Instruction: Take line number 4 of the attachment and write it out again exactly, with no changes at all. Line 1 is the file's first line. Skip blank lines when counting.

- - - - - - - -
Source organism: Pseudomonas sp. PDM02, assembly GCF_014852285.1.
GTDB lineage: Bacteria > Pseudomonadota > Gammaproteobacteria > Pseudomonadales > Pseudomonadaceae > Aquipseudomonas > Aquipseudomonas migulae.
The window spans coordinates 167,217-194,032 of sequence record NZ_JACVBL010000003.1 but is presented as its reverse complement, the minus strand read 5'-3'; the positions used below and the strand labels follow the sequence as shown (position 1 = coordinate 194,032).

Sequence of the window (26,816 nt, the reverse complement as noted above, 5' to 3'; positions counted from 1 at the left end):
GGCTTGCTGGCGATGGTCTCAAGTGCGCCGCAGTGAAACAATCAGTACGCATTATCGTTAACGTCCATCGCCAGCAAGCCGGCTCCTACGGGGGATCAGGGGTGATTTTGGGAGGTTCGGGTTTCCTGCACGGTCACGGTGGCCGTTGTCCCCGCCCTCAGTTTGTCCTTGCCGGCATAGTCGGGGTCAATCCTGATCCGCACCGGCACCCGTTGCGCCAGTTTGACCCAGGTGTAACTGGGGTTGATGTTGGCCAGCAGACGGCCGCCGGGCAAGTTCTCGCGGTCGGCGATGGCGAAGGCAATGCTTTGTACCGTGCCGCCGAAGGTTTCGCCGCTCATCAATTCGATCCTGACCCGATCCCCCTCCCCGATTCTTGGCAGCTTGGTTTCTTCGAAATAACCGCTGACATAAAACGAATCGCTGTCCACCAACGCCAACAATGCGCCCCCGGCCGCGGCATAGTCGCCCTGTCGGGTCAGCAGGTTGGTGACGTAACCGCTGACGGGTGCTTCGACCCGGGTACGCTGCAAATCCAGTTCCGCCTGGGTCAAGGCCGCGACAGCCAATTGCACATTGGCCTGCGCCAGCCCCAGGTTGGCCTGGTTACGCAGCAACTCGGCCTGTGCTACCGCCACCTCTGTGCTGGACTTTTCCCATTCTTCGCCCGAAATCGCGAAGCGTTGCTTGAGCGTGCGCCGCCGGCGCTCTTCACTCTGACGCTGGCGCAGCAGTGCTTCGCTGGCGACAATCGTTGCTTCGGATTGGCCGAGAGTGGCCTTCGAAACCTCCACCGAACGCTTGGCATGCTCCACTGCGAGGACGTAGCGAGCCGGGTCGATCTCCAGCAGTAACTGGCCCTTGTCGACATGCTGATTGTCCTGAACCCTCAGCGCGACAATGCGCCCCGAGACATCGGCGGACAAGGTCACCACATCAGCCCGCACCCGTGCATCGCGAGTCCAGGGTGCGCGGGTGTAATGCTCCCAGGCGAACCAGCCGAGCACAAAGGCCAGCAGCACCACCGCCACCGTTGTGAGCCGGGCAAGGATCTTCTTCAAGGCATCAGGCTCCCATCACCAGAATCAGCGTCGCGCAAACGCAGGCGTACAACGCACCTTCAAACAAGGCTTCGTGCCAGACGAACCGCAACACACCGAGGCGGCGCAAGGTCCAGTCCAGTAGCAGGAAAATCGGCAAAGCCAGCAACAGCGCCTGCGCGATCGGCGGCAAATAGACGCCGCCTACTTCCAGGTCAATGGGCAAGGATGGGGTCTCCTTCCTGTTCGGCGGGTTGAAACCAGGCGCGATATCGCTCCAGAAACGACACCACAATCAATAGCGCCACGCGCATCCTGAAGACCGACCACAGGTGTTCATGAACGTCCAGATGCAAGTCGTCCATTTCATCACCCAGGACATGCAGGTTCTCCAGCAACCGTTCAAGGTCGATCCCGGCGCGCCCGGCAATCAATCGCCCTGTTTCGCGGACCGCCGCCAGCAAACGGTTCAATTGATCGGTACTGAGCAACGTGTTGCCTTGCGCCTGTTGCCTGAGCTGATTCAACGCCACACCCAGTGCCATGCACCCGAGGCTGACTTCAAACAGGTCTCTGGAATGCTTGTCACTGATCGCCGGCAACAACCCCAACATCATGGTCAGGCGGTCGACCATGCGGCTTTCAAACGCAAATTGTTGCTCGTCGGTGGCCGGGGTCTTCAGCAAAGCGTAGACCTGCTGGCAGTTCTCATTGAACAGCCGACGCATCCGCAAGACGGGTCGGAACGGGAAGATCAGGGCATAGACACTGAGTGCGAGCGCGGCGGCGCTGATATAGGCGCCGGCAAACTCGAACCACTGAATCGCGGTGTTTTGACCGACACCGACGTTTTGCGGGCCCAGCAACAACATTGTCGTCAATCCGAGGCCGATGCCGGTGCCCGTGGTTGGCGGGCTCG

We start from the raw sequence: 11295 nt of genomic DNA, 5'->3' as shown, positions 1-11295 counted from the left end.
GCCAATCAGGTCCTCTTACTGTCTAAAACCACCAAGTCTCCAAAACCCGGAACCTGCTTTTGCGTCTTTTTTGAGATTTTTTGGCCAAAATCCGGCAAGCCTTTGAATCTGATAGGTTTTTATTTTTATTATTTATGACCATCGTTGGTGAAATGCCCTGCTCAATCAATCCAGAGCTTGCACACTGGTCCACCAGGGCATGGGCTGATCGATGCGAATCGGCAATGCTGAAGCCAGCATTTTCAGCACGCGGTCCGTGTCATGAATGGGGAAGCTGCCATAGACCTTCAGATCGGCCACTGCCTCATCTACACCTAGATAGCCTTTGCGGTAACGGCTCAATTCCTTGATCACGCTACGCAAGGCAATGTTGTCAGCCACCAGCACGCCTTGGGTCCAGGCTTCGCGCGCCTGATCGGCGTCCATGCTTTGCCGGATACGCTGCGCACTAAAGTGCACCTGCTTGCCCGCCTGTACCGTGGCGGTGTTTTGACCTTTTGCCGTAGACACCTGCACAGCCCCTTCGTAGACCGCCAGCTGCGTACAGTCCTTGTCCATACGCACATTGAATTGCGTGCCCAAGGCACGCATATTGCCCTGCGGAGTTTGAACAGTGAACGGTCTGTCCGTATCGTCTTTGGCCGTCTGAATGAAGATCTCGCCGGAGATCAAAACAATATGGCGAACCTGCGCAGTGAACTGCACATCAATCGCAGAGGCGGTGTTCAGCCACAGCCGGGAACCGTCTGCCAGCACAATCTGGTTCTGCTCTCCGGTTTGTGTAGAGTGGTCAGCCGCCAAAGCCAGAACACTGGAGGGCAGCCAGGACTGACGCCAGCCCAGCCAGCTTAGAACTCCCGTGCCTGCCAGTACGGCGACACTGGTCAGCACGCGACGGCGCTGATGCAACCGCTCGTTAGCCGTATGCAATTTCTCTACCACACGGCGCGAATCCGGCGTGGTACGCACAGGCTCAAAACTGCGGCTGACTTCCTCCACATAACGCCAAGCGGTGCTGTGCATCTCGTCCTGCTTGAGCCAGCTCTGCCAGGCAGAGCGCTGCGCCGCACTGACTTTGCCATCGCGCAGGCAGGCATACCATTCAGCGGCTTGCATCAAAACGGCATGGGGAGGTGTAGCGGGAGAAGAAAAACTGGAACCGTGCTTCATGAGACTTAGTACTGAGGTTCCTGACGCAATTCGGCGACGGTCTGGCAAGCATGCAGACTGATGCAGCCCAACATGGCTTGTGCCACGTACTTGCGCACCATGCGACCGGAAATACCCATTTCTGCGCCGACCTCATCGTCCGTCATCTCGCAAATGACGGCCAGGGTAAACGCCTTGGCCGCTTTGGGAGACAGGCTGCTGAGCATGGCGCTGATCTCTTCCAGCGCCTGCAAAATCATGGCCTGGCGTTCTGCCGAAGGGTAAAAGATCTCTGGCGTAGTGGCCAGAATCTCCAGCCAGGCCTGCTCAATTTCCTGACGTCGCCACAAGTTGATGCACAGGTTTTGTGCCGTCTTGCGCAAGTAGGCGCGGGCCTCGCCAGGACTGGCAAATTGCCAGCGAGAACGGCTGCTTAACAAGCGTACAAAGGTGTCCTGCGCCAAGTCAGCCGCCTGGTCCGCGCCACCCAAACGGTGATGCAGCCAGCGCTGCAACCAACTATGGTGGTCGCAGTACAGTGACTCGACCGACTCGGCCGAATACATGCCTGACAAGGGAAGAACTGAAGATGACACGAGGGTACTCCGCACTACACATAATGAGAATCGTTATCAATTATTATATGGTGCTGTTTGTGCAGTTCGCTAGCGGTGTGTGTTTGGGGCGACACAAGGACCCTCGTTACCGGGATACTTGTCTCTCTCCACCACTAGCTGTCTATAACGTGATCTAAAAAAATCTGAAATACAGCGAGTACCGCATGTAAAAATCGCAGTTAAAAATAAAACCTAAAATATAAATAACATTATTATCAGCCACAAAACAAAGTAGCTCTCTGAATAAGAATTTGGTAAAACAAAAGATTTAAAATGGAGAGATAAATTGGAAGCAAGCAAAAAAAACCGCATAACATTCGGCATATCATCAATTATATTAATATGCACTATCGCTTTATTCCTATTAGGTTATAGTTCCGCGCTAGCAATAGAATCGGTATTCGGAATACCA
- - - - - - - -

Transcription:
Sequence of the window (26,816 nt, the reverse complement as noted above, 5' to 3'; positions counted from 1 at the left end):